Big win, small lessons as Portland's streak ties record mark

PORTLAND, Ore. – The tale of two halves ended up with a happy ending for the Portland Timbers, one that saw two players score their first goals of the season in a win as large as any the club's recorded this season. The victory also ran Portland's Major League Soccer unbeaten streak to a club-record-tying 15 games, even if, half and hour into Saturday's 3-0 triumph over the Philadelphia Union, the game felt like more of a match of massive chicken than one that would produce three goals.

The breakthrough began toward the end of the first half, though, with the Timbers creating three separate half-chances before intermission's arrival. Urged by their head coach Giovanni Savarese to go after Philadelphia in the second half, Portland produced penalty kick goals from Diego Valeri and Dairon Asprilla before David Guzmán’s late consolidation produced the three-goal margin.

“In the first half, we were too slow with the ball movement,” Savarese admitted. “We had too many guys too far back, so we were not creating too much, going forward. I thought when [midfielder Andy] Polo went a little bit higher and found space going forward, then we started creating chances.

“The second half was much, much better. We went a little bit higher with our line. We pressed a little bit higher. And I think, after we found the first goal, the guys were able to dominate possession.”

That aggression nearly backfired early in the second half, with a strong read and save from Jeff Attinella keeping the game scoreless in the 51st minute. From that point on, though, it was all Timbers, in both control in creation. Alvas Powell’s moment of danger led to Valeri’s penalty conversion in the 58th minute, while it was Valeri who was taken down in the 83rd ahead of Asprilla’s insurance.

When Guzmán headed a set piece across goal and in in the 87th minute, the Timbers had a flattering result, albeit one with persuasive bottom lines. The three-goal win matches the team’s April victory over New York City FC for largest margin of the season. With three points, the team moved into second place in the Western Conference, with only FC Dallas keeping Portland from the place it finished at the end of last season.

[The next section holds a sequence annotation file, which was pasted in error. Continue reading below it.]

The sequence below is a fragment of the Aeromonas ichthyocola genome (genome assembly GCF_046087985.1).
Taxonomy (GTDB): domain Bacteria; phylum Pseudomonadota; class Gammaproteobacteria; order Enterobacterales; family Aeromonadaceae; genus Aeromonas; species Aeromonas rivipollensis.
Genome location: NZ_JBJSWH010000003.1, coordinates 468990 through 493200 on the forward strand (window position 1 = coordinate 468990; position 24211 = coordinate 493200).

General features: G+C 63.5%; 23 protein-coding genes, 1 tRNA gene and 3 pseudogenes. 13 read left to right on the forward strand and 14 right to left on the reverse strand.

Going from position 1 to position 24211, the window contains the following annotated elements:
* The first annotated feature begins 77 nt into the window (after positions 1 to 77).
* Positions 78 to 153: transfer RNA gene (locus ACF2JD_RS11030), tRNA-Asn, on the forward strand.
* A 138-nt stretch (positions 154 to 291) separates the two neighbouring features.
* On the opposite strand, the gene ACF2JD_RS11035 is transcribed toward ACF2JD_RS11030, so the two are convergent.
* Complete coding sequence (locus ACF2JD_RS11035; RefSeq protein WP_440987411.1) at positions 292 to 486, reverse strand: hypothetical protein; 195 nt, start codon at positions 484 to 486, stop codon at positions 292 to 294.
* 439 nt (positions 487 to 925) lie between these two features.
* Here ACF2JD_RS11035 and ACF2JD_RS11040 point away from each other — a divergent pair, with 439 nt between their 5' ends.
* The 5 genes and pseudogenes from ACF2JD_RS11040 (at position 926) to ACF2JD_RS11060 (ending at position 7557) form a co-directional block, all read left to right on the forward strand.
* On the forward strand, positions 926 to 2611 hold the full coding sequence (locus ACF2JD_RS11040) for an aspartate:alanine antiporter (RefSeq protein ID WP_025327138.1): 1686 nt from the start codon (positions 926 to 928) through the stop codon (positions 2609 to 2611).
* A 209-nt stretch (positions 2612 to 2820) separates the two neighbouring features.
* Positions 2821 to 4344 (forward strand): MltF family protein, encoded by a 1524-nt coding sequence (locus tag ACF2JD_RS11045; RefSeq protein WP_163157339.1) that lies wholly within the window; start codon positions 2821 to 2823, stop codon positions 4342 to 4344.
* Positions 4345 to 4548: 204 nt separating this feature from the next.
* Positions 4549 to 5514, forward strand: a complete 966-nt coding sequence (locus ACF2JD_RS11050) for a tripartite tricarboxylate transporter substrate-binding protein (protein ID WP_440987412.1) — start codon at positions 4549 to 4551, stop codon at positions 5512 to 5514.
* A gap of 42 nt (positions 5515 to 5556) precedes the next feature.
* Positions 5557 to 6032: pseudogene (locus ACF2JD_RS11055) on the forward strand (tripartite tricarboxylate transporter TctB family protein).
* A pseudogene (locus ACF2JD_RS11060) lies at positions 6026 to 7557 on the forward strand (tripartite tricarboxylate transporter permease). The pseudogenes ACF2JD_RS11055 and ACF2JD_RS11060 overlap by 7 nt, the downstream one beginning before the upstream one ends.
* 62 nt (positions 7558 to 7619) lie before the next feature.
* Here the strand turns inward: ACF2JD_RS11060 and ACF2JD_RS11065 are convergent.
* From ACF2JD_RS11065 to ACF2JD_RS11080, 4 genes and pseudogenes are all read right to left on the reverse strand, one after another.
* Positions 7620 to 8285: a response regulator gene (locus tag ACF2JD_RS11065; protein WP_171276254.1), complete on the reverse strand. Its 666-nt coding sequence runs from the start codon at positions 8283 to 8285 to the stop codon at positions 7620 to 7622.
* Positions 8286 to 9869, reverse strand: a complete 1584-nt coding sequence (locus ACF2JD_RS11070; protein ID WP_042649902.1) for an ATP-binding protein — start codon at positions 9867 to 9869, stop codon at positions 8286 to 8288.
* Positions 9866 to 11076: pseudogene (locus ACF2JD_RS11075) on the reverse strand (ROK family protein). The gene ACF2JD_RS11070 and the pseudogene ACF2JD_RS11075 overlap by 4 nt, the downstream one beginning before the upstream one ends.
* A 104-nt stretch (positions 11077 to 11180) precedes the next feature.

And, in the goals by Asprilla and Guzmán, the Timbers saw two long-tenured players break onto the scoresheet for the first time this season, the type of outcome that reminds the whole locker room that, amid these long unbeaten runs, the perks get spread around.

“[The goal is] important,” Guzmán said after the game, “because this year has been a little difficult for me.

“This year, I had the World Cup, and I was there spending a lot of time away from the team. But while I was there the team was doing a lot of good things, winning a lot of games, going a long time without losing, so it’s been very difficult to win back a place in the starting lineup. But the coach was willing to give me this chance, and being able to respond with a goal, and the team playing so well, I hope it puts me in a good place to compete for another chance come the next game.”

Asprilla had been getting regular time, be it off the bench or in the starting lineup, but in getting the opportunity to convert the night’s second penalty kick, the Colombian attacker showed how important it was for him to share in the night’s rewards.

“It's always good for a forward to able to score,” Savarese said, “especially when it’s your first goal … He has been very close, a couple of opportunities, and it was great to get us this win, this goal, his first goal of the season.”

These are the type of footnotes that start accumulating when teams go on runs. The small victories of a player’s first goal, the sharing of the penalty spoils, start to become as memorable as the wins themselves. And in the little moments of danger – the points where you have to go back to the locker room, decide to turn a game on its ear – you develop the tools you need to keep the streak going forward.

“We used Alvas much better running forward, using his speed on the flank (on the second half),” Valeri explained, trying to define the tools the team used to turn their night around. “First half, like Montreal and Houston, Philadelphia tried to be very narrow and compact. They didn’t let us create, build up through the middle … when the game opened up, we found more space to create more chances.”

It’s one of the reasons why the lessons of the Philadelphia win may, in hindsight, linger with a slightly conflicted tone. The final score looks impressive, but it also flattered the underlying form. But within that underlying form lies a number of smaller, important caveats – moments the team can build on from their 15-game milestone.

“More than the performance, it was a good, good win,” Savarese said. “The team had to know how to be able to get this win, and that was very important to them.”

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